ArtWord: Lori Ellison

Flowers, 2012  8 1/2 x 11

 

 

“It is not important how the artists feel about their work while doing it, but how they think about it after it is finished.” — Lori Ellison

 

 

Lori Ellison is an artist and writer who lives in Brooklyn, NY.  Much of her work includes notebook paper drawings and gouache on panel paintings, but she has worked in enamels, egg tempera and glitter.  the intimacy of size and the precisioned focus of repeated patterns on an intimate scale (all works included here are 8 1/2 x 11).    The intensity of her visual work is found also in her written voice, particularly in her aphorisms.  These aphorisms can often be found on her Facebook status, inviting those of us to engage in a linguistic lyrical truth similar to that expressed on canvas.  Ellison says her interest is in “Proportion based on the lyric, not the epic – that is where the juice lives….Art that is the size and resonance of a haiku, quiet and solid as the ground beneath one’s feet…A discreet art, valiantly purified of the whole hodgepodge of artist’s tricks and tics.”

Lori Ellison has exhibited at the McKenzie Fine Art gallery in New York and her work is part of the Museum of Modern Art collection.

 

 

Eyecells, 2012 8 1/2 x 11

 

art snob: With such a meditative repetition, I wonder if contemporary viewers, forced to stop and spend time with your work, are willing. While beautiful to simply view, do you think the average viewer (whatever that means) or the contemporary eye for design is able to engage in the meditative quality of your work?

Ellison:  I have been told many times that they are meditative. I have no idea how much time they have invested in looking at them. I also get the word obsessive a lot. Isn’t it interesting that they call up two opposite poles of a frame of mind?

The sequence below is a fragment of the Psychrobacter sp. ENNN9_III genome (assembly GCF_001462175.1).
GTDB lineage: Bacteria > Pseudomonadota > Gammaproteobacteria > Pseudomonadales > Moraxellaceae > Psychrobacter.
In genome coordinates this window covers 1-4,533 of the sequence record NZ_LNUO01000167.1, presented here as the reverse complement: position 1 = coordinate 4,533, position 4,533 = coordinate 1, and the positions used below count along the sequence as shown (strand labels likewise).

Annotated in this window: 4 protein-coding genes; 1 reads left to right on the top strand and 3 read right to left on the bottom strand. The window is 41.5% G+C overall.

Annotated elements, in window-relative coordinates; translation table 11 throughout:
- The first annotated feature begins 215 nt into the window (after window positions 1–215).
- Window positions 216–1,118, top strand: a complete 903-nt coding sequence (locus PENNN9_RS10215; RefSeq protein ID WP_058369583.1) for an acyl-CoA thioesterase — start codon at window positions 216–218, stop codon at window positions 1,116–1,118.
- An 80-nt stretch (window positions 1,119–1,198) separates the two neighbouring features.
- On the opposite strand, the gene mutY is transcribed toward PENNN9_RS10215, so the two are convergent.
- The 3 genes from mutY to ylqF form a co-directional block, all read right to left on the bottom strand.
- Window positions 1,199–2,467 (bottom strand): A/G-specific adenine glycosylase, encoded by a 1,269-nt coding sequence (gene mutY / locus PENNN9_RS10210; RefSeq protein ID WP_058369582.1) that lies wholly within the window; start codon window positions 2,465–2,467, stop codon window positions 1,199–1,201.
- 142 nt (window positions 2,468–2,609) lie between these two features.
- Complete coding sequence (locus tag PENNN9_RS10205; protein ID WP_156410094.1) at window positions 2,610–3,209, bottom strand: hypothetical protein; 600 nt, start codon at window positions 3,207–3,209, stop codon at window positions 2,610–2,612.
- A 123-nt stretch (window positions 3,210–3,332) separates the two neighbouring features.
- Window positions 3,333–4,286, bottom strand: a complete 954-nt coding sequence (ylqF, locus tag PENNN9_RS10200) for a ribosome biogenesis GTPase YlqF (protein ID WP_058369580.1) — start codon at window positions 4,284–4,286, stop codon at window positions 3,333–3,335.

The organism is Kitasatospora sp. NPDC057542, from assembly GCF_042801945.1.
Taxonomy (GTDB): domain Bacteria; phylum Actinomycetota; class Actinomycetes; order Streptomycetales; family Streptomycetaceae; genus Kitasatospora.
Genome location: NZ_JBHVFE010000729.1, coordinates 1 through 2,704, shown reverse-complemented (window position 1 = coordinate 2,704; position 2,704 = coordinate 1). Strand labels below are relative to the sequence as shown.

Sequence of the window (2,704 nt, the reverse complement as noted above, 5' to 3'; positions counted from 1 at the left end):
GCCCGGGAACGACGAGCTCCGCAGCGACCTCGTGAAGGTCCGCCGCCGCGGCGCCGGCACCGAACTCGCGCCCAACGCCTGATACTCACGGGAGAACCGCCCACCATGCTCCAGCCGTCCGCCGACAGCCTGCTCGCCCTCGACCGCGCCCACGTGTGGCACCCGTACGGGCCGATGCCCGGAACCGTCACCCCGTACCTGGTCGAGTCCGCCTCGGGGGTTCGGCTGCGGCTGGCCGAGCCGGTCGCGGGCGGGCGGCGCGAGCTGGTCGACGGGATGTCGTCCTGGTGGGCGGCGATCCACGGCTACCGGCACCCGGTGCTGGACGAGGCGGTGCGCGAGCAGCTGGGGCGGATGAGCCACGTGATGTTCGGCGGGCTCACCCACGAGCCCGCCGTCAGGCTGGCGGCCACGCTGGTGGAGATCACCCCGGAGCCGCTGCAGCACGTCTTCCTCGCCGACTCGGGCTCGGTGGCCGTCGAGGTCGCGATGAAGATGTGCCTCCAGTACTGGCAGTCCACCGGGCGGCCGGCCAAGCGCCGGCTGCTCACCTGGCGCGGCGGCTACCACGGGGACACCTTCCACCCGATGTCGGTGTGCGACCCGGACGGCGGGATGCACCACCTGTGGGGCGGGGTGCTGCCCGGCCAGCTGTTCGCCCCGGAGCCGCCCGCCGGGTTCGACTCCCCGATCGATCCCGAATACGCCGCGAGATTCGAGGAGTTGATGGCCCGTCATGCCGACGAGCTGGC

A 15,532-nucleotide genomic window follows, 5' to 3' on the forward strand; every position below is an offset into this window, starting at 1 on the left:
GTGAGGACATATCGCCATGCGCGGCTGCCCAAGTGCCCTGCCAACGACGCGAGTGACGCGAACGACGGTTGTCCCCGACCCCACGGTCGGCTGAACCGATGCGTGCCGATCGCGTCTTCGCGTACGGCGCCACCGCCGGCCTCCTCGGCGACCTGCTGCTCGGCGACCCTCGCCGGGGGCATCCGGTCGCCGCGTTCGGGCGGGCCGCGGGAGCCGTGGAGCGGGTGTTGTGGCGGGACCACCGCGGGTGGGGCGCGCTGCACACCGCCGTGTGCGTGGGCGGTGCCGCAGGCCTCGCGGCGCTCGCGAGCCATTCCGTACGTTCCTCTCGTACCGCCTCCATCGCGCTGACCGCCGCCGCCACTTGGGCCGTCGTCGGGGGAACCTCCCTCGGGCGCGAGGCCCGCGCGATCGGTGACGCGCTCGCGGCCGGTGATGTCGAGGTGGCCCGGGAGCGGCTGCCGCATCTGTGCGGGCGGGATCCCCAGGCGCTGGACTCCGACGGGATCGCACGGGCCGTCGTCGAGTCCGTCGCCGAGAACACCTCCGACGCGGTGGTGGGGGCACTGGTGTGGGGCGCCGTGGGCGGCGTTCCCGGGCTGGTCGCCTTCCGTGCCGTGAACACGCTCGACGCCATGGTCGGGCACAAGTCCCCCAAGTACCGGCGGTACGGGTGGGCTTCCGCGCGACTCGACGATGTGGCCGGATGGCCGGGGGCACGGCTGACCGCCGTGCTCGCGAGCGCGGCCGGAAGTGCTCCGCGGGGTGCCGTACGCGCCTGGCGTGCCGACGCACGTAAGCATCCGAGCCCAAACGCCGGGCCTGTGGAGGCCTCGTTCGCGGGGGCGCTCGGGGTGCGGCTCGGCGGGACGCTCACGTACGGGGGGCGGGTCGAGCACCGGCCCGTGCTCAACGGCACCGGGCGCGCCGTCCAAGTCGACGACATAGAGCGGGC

artsnob:  I’m not sure I see that as opposing poles as much as I find the term negative and perhaps offensive. I suppose this is why I question a contemporary viewer. Do you feel the need then to correct this notion of obsession? I wonder how many are willing to consider what you do instead of writing it off as an obsession.  Why not precision?

Ellison:  Precision is a good word. I have been at times a very obsessive though so I recognize those two poles and don’t really mind if people say obsessive. I was in a show at a space in New Jersey that was titled Obsessive Compulsive Disorder and thought that was an unfortunate title for a show. An even better word might be meticulous.

 

Geometrical Jazz, 2012 8 1/2 x 11

 

artsnob:   With each of your drawings and the aphorisms you post on Facebook, I am increasingly fascinated with the fundamentals of drawing and writing you employ in your work. I would even say I become nostalgic. While I am so excited, as a Facebook friend, to be able to see your work and read your aphorisms in “realtime,” I sometimes long for an intimacy your work celebrates. I do wish to share the space with the work. How do you think the fundamentals of drawing translate in the online media? Also, your aphorisms and the quotes included on your Facebook status come from an earlier form of textual messages….those of fortune cookies. As the artist, do you at all feel the disconnect I try to describe here?

Ellison:  I finally related the aphorisms to my drawings by coming up with a special way of writing them and drawing a repetitive motif and have them as a drawing series. I had never had much outlet for the aphorisms until Facebook with its status updates. Although I got them published three times on a blog run by James Geary, who has written and compiled two books on aphorisms. I don’t feel a disconnect having turned them into word art which I had done in the past in other ways. I also write poetry.

 

Strings, 2012 8 1/2 x 11

                                                                                   

artsnob:  Do you share your poetry online or have you had it published? Or do you read it as a performative art form? I imagine how all of these would become part of a solo show in the gallery. Do you see this work as translatable in more traditional art spaces?